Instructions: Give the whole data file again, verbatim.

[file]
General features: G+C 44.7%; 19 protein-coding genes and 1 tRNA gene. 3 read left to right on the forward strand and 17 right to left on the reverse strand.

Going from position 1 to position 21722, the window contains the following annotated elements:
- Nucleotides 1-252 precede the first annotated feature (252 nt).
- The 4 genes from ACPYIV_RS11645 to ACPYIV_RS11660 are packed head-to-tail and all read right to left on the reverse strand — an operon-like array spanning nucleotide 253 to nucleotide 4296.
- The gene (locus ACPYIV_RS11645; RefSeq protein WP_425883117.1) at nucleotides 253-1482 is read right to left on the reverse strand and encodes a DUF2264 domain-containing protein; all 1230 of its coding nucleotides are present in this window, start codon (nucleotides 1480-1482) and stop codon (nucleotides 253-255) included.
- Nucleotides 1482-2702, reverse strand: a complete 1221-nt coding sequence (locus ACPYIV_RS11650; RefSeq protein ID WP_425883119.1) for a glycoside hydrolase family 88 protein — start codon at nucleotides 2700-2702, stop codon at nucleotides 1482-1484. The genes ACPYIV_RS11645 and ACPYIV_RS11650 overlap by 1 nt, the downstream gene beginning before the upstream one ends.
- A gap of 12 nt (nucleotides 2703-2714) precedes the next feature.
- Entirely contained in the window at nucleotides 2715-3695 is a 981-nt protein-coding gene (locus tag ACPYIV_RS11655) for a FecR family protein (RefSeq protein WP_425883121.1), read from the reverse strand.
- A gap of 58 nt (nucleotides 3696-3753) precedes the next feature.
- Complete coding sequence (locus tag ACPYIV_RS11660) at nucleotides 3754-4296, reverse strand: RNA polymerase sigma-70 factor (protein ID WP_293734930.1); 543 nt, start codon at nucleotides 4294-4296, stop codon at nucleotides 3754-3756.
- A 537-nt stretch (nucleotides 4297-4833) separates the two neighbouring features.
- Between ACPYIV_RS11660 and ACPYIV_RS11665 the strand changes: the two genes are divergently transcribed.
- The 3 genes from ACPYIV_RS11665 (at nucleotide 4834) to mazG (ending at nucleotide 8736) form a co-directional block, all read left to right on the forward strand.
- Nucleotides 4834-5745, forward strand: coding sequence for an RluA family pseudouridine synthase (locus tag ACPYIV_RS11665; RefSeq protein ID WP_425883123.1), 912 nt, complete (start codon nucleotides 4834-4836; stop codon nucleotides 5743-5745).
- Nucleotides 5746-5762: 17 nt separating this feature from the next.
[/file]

General features: G+C 44.7%; 19 protein-coding genes and 1 tRNA gene. 3 read left to right on the forward strand and 17 right to left on the reverse strand.

Going from position 1 to position 21722, the window contains the following annotated elements:
- Nucleotides 1-252 precede the first annotated feature (252 nt).
- The 4 genes from ACPYIV_RS11645 to ACPYIV_RS11660 are packed head-to-tail and all read right to left on the reverse strand — an operon-like array spanning nucleotide 253 to nucleotide 4296.
- The gene (locus ACPYIV_RS11645; RefSeq protein WP_425883117.1) at nucleotides 253-1482 is read right to left on the reverse strand and encodes a DUF2264 domain-containing protein; all 1230 of its coding nucleotides are present in this window, start codon (nucleotides 1480-1482) and stop codon (nucleotides 253-255) included.
- Nucleotides 1482-2702, reverse strand: a complete 1221-nt coding sequence (locus ACPYIV_RS11650; RefSeq protein ID WP_425883119.1) for a glycoside hydrolase family 88 protein — start codon at nucleotides 2700-2702, stop codon at nucleotides 1482-1484. The genes ACPYIV_RS11645 and ACPYIV_RS11650 overlap by 1 nt, the downstream gene beginning before the upstream one ends.
- A gap of 12 nt (nucleotides 2703-2714) precedes the next feature.
- Entirely contained in the window at nucleotides 2715-3695 is a 981-nt protein-coding gene (locus tag ACPYIV_RS11655) for a FecR family protein (RefSeq protein WP_425883121.1), read from the reverse strand.
- A gap of 58 nt (nucleotides 3696-3753) precedes the next feature.
- Complete coding sequence (locus tag ACPYIV_RS11660) at nucleotides 3754-4296, reverse strand: RNA polymerase sigma-70 factor (protein ID WP_293734930.1); 543 nt, start codon at nucleotides 4294-4296, stop codon at nucleotides 3754-3756.
- A 537-nt stretch (nucleotides 4297-4833) separates the two neighbouring features.
- Between ACPYIV_RS11660 and ACPYIV_RS11665 the strand changes: the two genes are divergently transcribed.
- The 3 genes from ACPYIV_RS11665 (at nucleotide 4834) to mazG (ending at nucleotide 8736) form a co-directional block, all read left to right on the forward strand.
- Nucleotides 4834-5745, forward strand: coding sequence for an RluA family pseudouridine synthase (locus tag ACPYIV_RS11665; RefSeq protein ID WP_425883123.1), 912 nt, complete (start codon nucleotides 4834-4836; stop codon nucleotides 5743-5745).
- Nucleotides 5746-5762: 17 nt separating this feature from the next.